The whole premise of agile marketing is exactly that:
- To be agile in our delivery of marketing assets, campaigns, educational content and product launches.
- To generate conversations within our industries around topics of interest to our clients that would surface the next big thing we’d embark on.
The traditional annual marketing plan is a waterfall approach that does not support fast experiments. It talks about the “4Ps” — product, price, promotion and place — instead of focusing on the customer, their needs, and the fantastic way we are going to solve them. In today’s martech world, we cannot afford to be constrained with an annual marketing plan — and the good news is that we don’t have to be.
Old habits, bad habits
I have witnessed time and again, throughout my career as a marketer, how marketing teams spend weeks crafting their annual marketing plans, only to see them forgotten in an obscure file somewhere in someone’s laptop. The frequently expressed frustration is: “We spend all this time working on a marketing plan and then we don’t look back at it all year” Who’s fault is it?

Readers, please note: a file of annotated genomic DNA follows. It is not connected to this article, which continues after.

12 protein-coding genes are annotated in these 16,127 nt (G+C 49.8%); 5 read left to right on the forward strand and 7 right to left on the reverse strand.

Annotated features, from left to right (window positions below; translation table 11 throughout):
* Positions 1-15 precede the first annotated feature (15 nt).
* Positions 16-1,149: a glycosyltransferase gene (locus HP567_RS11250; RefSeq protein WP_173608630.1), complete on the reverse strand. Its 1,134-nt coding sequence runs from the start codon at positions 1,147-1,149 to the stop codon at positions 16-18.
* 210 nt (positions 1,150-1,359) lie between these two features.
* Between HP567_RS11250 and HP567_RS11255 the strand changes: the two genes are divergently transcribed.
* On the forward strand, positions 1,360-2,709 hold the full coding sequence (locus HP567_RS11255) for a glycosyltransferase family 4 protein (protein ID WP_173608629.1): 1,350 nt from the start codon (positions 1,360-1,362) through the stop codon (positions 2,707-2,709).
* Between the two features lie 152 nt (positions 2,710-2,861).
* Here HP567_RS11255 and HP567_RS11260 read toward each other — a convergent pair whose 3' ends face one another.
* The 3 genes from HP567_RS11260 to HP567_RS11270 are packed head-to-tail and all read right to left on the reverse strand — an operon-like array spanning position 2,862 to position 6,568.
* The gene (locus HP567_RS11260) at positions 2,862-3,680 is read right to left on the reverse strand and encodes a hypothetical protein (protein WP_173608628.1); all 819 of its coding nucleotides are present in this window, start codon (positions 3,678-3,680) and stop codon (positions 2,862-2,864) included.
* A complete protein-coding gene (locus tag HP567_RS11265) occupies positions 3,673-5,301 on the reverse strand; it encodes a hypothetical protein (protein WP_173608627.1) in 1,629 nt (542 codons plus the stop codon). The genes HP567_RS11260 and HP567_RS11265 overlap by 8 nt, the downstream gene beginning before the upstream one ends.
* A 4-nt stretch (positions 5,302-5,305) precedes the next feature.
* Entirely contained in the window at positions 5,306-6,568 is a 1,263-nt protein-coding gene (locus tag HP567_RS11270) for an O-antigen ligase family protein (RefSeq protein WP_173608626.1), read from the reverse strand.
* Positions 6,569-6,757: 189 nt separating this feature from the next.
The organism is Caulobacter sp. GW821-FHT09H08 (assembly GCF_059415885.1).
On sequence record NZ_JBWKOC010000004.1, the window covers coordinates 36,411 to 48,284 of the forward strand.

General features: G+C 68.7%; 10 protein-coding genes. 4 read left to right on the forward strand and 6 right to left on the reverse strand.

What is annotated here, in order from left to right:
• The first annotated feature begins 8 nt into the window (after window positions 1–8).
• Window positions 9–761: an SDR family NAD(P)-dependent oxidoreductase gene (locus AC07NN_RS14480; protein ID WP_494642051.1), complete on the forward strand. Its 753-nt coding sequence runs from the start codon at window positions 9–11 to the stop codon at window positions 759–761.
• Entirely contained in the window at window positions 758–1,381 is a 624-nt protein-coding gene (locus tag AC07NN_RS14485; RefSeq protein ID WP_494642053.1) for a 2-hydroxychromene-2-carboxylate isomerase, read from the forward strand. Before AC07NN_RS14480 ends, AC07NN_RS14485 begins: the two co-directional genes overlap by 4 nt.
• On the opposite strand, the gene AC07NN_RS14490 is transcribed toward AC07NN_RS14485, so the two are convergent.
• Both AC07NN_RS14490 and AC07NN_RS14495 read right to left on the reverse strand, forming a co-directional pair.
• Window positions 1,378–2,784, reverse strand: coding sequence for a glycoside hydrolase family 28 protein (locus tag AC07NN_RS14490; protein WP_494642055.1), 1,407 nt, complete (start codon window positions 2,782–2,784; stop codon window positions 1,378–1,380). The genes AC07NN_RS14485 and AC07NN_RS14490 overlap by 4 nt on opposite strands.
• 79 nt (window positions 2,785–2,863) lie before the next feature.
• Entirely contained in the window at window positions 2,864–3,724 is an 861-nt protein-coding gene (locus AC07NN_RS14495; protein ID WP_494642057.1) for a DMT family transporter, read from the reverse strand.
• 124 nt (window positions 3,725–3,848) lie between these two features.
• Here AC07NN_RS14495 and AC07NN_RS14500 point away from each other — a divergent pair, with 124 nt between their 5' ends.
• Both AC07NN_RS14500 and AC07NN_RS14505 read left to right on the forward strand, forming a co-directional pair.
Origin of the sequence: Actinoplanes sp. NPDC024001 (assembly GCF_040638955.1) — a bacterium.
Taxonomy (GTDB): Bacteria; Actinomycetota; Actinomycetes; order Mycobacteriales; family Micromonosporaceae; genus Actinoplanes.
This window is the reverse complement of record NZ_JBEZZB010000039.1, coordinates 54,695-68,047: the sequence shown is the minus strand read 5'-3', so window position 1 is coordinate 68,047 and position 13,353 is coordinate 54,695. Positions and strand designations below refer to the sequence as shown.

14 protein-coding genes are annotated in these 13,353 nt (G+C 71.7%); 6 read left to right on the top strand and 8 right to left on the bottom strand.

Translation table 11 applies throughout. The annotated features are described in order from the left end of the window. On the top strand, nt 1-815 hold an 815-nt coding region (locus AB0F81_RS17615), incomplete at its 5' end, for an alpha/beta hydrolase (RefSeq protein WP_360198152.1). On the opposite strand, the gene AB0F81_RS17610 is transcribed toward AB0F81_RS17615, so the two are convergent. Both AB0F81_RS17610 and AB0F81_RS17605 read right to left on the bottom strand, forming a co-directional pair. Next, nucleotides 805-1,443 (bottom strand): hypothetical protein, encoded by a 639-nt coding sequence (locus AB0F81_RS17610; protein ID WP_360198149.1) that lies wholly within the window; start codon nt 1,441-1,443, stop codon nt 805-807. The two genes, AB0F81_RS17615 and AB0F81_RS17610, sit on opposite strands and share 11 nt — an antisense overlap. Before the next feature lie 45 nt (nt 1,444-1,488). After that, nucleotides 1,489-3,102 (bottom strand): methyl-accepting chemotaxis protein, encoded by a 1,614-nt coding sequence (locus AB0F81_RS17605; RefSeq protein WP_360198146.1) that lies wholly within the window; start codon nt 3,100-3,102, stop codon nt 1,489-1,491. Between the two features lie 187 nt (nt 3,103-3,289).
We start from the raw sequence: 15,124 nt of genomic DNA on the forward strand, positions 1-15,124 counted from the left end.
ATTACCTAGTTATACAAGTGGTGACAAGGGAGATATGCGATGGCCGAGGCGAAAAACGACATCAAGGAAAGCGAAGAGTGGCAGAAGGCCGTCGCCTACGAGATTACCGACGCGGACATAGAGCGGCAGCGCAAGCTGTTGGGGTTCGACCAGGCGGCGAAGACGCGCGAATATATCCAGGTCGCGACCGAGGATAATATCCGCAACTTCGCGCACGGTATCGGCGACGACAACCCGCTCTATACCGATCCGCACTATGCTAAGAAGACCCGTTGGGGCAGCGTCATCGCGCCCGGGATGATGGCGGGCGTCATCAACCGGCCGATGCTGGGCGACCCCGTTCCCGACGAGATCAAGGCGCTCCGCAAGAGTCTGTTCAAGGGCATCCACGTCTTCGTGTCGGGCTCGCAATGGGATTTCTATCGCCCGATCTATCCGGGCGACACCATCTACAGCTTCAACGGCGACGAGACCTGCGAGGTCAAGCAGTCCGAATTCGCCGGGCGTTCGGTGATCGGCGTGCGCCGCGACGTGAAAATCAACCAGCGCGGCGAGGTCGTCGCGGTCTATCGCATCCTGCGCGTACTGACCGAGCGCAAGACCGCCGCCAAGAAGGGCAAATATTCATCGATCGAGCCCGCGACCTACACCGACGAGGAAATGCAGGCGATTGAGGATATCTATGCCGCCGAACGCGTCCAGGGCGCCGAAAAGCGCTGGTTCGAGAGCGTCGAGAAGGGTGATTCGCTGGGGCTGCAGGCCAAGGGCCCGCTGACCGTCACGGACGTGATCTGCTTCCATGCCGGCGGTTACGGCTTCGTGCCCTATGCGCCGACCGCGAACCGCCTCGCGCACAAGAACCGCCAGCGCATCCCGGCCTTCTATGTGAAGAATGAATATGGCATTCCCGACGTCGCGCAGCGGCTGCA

I used to adopt the main objectives in my product marketing plan as my goals for the year, actually entering them in the “system” and therefore, I felt a little reassurance that I had not worked for nothing. I’m sure I’m not the only one.
New habits, better habits
As I evolved my thinking into an agile marketing framework, I moved away from the traditional marketing plan and more into thinking about “chunks of work” that would support the overall goal of the company with the product I’m managing. It has been my experience that, in fact, marketing plans that endure are li